The money was deposited to the lawyer’s bank account the following day.
The contract was, however, terminated over alleged suspicious circumstances surrounding the proprietor’s ownership of the land, where the property was to be developed.
The developer said it discovered after conducting due diligence that the title deed to the property was under investigation by the Directorate of Criminal Investigation as third parties claimed ownership to the land.
Maloba on his part said he could not honour the undertaking because the agreement was terminated improperly and prematurely. He argues that termination was not done in accordance with a clause in the agreement, which required the developer to give the proprietor 30-days’ notice.
Further, Maloba claimed that the developer’s lawyers failed to incorporate the SPV as agreed despite the fact that he performed his contractual obligations. He added that the property was vacant, but the vacancy would only be granted upon incorporation of the SPV.
The judge rejected the argument saying the lawyer was under an obligation to honour the professional undertaking as promised. “He cannot evade fulfilling the same by citing conditions that were not part of the Undertaking,” the judge said.
In a similar ruling, city based lawyer Harit Sheth of Harit Seth Advocates was ordered to pay back Sh38.7million on account of professional undertaking.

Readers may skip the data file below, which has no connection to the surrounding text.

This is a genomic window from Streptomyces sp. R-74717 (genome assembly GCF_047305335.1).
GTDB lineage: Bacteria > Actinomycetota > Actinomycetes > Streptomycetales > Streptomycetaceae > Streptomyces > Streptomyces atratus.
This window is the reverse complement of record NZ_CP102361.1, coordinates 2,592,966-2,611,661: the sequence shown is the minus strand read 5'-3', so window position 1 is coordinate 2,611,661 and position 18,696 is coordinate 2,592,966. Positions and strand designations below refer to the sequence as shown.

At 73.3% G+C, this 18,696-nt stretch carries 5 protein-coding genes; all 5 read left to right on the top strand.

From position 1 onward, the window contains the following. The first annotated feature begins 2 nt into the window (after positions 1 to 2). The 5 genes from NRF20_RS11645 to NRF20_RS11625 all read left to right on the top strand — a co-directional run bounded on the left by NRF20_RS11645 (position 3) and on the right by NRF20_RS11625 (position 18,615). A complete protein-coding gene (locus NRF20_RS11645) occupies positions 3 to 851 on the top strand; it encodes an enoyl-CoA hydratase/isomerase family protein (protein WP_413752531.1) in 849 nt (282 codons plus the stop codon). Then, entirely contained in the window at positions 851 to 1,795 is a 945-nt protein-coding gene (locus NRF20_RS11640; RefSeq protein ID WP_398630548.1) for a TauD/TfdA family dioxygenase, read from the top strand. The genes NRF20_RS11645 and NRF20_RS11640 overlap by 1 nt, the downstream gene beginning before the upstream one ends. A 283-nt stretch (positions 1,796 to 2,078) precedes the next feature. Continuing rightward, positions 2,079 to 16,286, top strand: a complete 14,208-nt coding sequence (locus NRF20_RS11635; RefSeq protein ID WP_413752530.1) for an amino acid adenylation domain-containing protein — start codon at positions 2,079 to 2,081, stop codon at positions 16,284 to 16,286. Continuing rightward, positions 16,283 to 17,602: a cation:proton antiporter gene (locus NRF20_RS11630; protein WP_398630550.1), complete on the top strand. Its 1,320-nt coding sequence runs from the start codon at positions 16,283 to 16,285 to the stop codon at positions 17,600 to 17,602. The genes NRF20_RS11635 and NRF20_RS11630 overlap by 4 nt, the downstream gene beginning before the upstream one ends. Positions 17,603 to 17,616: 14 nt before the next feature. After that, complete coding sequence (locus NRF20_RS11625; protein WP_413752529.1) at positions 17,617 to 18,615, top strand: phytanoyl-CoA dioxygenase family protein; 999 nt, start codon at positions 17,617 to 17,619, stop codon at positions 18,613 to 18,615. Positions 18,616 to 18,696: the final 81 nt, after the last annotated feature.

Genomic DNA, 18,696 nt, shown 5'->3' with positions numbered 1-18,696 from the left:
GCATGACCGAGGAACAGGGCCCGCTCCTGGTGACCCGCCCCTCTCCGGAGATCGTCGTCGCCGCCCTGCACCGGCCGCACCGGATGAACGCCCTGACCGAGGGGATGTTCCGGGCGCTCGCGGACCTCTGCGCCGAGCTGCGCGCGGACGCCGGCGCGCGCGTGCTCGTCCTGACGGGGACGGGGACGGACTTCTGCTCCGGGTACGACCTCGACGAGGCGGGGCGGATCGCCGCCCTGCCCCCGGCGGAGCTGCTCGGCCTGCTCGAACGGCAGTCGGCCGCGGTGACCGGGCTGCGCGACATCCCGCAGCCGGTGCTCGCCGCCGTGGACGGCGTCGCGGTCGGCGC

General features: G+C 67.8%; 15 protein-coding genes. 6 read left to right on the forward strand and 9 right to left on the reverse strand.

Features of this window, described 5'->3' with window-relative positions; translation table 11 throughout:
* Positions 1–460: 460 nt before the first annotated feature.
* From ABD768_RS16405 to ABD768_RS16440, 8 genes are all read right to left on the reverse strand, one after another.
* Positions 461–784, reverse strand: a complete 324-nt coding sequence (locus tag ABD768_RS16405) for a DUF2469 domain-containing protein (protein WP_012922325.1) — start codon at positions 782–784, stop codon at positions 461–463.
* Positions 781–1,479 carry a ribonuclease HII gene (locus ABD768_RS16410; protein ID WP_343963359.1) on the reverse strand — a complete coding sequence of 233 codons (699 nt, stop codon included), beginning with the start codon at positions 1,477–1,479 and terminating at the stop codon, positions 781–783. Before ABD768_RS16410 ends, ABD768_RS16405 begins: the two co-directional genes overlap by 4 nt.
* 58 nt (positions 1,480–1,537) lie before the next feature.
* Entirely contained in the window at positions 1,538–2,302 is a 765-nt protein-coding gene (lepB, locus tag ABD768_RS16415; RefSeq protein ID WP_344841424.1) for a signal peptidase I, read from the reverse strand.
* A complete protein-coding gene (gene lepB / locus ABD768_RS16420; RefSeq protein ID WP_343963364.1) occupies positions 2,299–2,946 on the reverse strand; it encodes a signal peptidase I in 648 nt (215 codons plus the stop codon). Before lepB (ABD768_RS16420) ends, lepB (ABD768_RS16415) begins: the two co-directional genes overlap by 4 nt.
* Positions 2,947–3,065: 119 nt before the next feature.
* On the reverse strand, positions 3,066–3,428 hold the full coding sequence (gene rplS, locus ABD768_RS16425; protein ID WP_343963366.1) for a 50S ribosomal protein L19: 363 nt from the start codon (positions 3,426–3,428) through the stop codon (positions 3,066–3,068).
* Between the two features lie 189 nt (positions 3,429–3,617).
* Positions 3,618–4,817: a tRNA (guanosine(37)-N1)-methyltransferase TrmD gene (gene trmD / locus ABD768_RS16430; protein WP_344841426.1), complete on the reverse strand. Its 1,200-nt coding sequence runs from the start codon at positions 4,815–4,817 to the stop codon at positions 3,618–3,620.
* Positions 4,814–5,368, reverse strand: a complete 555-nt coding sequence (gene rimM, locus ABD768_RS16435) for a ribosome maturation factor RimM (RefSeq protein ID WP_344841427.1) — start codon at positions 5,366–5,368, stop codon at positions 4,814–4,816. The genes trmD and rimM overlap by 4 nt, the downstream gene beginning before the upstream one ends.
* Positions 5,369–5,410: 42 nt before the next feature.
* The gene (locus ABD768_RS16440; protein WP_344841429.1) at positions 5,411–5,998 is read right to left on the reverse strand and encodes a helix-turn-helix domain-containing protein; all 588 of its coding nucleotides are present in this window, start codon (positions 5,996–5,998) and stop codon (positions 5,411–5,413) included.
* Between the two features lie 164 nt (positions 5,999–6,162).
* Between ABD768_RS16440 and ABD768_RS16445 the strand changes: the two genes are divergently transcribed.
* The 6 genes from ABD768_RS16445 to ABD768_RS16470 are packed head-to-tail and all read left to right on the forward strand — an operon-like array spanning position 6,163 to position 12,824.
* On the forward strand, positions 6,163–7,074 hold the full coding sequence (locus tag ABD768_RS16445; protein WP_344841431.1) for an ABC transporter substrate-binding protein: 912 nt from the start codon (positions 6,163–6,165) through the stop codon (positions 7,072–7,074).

The law firm made the undertaking as Jambo Biscuits Limited transferred its business to Jambo Africa Limited (Mauritius), in an agreement executed on June 24, 2016.
Court documents show that the law firm issued a professional undertaking as representatives of Britannia, the maker of Jambo biscuits, to pay the money in case a suit that was pending in court was dismissed.
The funds in an escrow fund account held jointly by the advocates representing the companies, was to cater for any contingent claims and liabilities of Jambo.
The Undertaking also provided that in the event Britannia’s suit was dismissed or judgment of the court in Britannia’s favour was reversed on appeal, then the advocates would stand automatically discharged from the undertaking
In a ruling delivered in December 2021, the court ordered that the funds be released to Jambo, but that the purchasers were dissatisfied with the decision. They lodged an appeal at the appellate court and sought orders of stay of the decision.
The law firm defended itself saying they do not have access to the said funds and should wait for the outcome of the appeal.
The advocates contend that the undertaking is not enforceable as they have not received the escrow funds from the escrow account.